DAVIE — It was the very last red zone play of 10 days of Miami Dolphins organized team activity and although the offense was performing well, there was no touchdown scored and so coach/play-caller Adam Gase dropped to the turf, fell into line, and began to do pushups.
Gase did five pushups, as per his design.
It’s something Gase did last year, during the season, on the very last play of Dolphins’ in-season Friday practices.
“It was something Jack Del Rio implemented (in Denver),” Gase said Thursday. “It’s one play, fourth down, three seconds left. Winner take all. It gets competitive. We have a lot of talking going on. They’ve won a few more times than we have. I like the competition. I like that guys get ready for that last play.”
Gase said those exact situations have actually come up during games last year.
“In San Francisco, we had exact same yard line, exact same time,” Gase said. “And it was kind of eerie how we had gone through that thing. I remember on the headphones, we were all saying, ‘We did this. We did this.’ Live. Offense versus defense. Let’s see if this thing pays off. So let’s see if this situation pays off. It’s not the first time our players have been through it.”
Like the Patriots and the Broncos, the Dolphins spend a lot of time on situational football. Miami spent a great deal of their final OTA practice working on late-game, hurry-up offense (with former Oregon and Eagles coach Chip Kelly in attendance).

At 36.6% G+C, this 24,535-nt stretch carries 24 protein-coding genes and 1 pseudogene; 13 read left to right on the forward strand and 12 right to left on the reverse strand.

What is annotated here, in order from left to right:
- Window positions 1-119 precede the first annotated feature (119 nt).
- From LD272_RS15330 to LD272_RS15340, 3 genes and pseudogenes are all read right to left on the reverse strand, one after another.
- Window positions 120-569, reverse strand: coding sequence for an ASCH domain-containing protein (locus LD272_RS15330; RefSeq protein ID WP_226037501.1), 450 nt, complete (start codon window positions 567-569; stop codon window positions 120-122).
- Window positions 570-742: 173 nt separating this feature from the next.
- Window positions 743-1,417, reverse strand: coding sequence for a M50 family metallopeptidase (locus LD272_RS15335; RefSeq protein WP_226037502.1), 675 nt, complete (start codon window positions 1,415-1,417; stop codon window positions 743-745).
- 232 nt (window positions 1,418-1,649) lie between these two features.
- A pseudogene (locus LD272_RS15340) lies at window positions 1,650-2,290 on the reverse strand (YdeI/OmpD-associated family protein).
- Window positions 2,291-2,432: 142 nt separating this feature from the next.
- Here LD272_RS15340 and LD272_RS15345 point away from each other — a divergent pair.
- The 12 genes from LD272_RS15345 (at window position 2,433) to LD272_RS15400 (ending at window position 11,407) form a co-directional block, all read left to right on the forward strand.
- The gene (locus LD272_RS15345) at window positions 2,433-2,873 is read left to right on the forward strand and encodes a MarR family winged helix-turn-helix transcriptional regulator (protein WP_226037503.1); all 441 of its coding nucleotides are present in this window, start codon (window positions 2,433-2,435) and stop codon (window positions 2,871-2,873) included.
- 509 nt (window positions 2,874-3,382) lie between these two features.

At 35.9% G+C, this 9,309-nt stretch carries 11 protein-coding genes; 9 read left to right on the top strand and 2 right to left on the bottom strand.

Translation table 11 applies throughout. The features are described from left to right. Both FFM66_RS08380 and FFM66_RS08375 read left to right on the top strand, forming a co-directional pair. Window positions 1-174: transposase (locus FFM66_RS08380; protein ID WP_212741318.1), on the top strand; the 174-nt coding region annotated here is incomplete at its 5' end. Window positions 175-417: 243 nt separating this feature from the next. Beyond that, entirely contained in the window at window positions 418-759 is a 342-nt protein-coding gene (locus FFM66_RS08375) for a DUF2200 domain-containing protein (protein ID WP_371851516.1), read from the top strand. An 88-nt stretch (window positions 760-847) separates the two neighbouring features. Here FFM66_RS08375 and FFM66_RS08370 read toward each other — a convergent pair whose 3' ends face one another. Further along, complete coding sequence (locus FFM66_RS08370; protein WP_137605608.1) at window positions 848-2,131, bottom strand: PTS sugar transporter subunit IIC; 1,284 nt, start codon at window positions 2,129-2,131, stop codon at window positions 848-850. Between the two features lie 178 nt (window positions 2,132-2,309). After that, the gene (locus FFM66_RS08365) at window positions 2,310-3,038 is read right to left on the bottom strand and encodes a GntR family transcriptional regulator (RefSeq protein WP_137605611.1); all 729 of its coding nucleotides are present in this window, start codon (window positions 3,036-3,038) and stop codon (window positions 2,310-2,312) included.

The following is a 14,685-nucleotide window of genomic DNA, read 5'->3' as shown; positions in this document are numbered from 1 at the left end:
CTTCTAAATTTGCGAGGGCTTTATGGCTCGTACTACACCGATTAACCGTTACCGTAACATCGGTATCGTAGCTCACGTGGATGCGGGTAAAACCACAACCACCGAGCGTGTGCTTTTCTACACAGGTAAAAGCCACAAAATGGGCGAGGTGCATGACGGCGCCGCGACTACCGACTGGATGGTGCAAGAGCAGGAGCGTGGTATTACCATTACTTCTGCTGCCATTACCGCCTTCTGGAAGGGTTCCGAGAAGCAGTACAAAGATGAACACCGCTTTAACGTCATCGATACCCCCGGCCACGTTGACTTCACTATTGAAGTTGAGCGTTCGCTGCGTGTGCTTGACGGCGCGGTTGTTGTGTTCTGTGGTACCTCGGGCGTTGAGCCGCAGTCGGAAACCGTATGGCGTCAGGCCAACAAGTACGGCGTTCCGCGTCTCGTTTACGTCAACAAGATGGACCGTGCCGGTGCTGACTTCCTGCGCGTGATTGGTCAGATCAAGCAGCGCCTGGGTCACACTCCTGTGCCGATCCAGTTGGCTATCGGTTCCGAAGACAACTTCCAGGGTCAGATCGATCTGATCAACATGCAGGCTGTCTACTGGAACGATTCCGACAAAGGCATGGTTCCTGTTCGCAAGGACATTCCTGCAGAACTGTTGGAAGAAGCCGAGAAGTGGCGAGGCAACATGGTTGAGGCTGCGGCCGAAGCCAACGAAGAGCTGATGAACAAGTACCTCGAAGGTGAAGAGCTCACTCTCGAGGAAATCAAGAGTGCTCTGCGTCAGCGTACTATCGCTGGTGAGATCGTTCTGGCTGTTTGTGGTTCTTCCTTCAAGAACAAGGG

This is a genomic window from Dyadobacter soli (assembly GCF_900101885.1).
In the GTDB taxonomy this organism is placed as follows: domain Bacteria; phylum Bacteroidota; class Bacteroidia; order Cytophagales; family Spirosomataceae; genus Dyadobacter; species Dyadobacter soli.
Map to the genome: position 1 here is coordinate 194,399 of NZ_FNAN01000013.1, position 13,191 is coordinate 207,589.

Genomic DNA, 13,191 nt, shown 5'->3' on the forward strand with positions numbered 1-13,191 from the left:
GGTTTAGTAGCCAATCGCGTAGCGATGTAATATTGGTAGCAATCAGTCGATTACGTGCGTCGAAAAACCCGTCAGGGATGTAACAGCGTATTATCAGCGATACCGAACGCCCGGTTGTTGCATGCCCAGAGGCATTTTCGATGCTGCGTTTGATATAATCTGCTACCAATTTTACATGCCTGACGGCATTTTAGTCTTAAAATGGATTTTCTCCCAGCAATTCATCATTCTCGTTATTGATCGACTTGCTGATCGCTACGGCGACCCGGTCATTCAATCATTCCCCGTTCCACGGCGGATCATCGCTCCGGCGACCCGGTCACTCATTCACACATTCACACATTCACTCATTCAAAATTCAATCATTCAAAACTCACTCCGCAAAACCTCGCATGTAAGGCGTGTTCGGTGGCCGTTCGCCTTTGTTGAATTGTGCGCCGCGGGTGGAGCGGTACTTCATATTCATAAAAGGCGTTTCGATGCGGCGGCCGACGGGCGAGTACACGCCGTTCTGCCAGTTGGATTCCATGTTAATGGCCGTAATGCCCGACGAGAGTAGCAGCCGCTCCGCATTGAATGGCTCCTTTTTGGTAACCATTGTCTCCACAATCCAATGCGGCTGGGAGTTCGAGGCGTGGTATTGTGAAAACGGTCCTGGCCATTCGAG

There is an interesting in-house rivalry between Gase and first-year Dolphins defensive coordinator Matt Burke. Gase oversees the entire team, and has made a concerted effort to be more involved with the defense at the start of his second season.
But let’s be frank. His heart strings are pulled by the success or failure on a day-to-day basis at practice.
And although Gase has control of his roster, there is no doubt he also considers himself one of the guys.
“He’s with us to the end,” Dolphins tight end MarQuies Gray said Thursday. “He’s our guy.”
Offensive tackle Sam Young said the players notice when Gase is on the ground.
“We’re all in it together,” Young said. “Calling offensive plays, he’s in it with us. It’s pretty neat.”
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